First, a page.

Total amount: € 0,00
Indexed/Abstracted in: EMBASE, Scopus
Online ISSN 1827-188X
Belcaro G. 1, Luzzi R. 2, Cornelli U. 3, Shu H. 1, Dugall M. 1, Ippolito E. 4, Cesarone M. R. 1, Corsi M. 1, Pellegri L. 1, Ledda A. 1, Appendino G. 5
1 Irvine 3 Circulation/Vascular Labs Chieti‑Pescara University, Spoltore, Pescara, Italy;
2 Irvine 3 Cambridge, Cambridge, UK;
3 Corcon International, Milan, Italy;
4 University of Milan, Milan, Italy;
5 Università Piemonte Orientale, Novara, Italy
Aim: The aim was to evaluate the use of Pycnogenol® (French maritime pine bark extract), an anti-inflammatory, anti-oxidant and antiedema natural compound, used either as a single management supplement or in association with other supplements, on signs and symptoms of the common cold.
Methods: Main targets were the evaluation of signs/symptoms, the reduction in days of disease, and the prevention of complications. The four supplement options were: a. Pycnogenol (50 mg, bid/die); b. vitamin C (100 mg/day b.i.d.); c. gluconate Zn (Gl-Zn) (30 mg/day); and d. A tri-complex supplement including pycnogenol (100 mg), Gl-Zn (30 mg) and vitamin C (200 mg/day) in two separate doses.
Results: The resulting registry groups were comparable. Considering affected days the best performer was the supplementation plan with the tri-complex (3.1;0.2 days). Lost working days were also decreased in all Pycnogenol groups (P<0.05) in comparison with controls (P<0.05). On average the best performer was the tri-complex with only 0.31; 01 lost working days (vs 0.93; 0.4 in controls; P<0.05). Days of disease were significantly decreased in the Pycnogenol groups (P<0.05) in comparison with controls (8.2; 2.1 days). The need for use of any other compound and the occurrence of any clinically significant complications were significantly lower in the Pycnogenol groups (P<0.05). All supplementation plans were significantly more effective than the ‘best management alone’ used in controls (P<0.05). In the most frequent complications of a cold (lasting longer than 4 days, tracheal extension and bronchial involvement), the best supplement combination (tri-complex) was associated with 4.5% of complications (P<0.05 in comparison with controls: 39.3%) Daily regression of the ‘7 pillar symptoms’ was faster (P<0.05) in the Pycnogenol groups in comparison with controls. In all Pycnogenol-supplemented patients nasal mucosal flux decreased faster than in controls (P<0.05). The best result was obtained in the tri-complex at 5 days.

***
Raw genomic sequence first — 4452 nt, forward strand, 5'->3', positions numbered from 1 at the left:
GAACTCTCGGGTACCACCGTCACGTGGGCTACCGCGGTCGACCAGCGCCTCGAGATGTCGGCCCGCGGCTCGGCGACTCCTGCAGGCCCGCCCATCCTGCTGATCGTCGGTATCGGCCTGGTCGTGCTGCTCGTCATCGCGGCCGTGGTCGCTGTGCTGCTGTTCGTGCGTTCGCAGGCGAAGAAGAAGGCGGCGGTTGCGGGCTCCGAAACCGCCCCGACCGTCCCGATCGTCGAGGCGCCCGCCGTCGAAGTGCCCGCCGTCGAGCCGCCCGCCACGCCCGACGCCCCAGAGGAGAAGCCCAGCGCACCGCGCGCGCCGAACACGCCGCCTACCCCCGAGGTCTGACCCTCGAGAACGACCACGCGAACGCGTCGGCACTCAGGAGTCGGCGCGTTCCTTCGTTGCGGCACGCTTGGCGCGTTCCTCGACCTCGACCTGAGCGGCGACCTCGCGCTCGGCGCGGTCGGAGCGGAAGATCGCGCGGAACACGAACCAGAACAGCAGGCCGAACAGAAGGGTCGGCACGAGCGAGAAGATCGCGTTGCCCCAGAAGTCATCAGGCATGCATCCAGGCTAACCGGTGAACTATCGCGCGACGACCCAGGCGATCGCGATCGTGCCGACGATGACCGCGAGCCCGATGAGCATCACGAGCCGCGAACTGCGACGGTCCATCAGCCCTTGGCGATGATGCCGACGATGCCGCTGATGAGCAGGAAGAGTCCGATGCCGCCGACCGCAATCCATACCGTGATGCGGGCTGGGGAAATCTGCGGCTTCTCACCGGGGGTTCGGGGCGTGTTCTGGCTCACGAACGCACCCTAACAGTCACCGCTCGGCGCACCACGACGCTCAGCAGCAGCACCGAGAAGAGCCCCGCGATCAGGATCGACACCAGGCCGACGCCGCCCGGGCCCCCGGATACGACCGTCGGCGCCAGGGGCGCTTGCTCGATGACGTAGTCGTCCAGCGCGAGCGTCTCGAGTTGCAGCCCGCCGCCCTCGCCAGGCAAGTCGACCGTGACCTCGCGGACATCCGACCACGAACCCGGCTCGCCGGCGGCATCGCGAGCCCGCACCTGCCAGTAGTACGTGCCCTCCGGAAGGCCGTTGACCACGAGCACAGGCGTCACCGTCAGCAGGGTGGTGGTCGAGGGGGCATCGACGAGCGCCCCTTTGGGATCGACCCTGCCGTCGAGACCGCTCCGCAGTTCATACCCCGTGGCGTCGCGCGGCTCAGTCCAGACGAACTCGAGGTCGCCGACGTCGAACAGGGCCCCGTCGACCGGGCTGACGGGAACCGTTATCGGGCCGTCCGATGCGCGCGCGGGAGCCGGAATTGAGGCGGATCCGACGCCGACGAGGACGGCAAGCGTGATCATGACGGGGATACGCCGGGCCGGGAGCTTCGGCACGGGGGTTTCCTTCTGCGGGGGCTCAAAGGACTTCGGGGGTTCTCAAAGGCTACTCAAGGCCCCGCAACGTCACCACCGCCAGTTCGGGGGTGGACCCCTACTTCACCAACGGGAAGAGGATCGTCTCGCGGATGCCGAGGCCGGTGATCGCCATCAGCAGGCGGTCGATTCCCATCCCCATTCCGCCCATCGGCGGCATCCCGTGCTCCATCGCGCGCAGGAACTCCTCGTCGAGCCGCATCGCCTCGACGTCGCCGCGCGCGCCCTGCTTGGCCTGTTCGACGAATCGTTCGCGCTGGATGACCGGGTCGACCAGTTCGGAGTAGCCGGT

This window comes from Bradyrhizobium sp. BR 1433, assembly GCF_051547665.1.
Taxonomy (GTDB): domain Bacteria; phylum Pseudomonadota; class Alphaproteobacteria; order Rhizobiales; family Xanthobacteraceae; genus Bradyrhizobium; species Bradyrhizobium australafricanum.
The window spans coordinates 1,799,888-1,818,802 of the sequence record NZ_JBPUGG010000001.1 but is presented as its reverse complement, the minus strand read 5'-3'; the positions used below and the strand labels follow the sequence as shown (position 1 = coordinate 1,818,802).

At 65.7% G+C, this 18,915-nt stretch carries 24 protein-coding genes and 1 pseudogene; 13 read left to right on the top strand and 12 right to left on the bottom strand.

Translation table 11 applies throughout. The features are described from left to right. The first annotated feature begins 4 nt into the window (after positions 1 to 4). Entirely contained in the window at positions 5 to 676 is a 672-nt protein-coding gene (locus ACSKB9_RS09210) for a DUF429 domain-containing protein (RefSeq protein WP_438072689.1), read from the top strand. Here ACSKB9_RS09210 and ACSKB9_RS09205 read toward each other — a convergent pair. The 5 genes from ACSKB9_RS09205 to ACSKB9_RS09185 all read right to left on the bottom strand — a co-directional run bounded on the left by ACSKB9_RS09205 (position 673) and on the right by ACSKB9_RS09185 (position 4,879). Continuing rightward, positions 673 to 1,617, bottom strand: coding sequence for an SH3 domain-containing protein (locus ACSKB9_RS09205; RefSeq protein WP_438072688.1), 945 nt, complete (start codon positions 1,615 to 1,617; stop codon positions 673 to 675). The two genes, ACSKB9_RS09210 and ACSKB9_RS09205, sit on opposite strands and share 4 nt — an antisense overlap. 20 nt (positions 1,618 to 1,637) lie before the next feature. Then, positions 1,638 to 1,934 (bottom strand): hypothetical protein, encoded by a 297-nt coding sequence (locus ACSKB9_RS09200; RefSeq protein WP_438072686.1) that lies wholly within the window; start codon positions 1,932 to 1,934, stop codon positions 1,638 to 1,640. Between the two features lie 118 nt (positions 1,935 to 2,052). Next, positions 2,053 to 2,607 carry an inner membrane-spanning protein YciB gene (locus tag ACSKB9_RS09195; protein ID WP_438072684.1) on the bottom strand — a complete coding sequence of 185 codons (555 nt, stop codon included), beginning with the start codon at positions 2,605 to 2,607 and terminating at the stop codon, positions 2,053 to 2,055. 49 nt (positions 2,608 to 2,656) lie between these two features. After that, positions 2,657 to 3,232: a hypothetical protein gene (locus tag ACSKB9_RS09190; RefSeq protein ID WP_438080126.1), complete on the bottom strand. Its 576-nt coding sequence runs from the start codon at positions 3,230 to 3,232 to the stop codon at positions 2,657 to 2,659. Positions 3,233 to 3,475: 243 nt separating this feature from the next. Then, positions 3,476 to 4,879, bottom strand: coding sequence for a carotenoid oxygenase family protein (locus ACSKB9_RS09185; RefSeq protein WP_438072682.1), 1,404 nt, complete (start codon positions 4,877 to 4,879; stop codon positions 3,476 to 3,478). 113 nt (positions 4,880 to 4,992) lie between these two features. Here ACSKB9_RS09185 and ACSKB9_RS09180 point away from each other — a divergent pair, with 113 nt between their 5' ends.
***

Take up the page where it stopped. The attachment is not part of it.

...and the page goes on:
Conclusion: In this pilot registry, Pycnogenol alone or in combination appears to decrease signs and symptoms and shorten the course of the common cold as well as preventing some complications.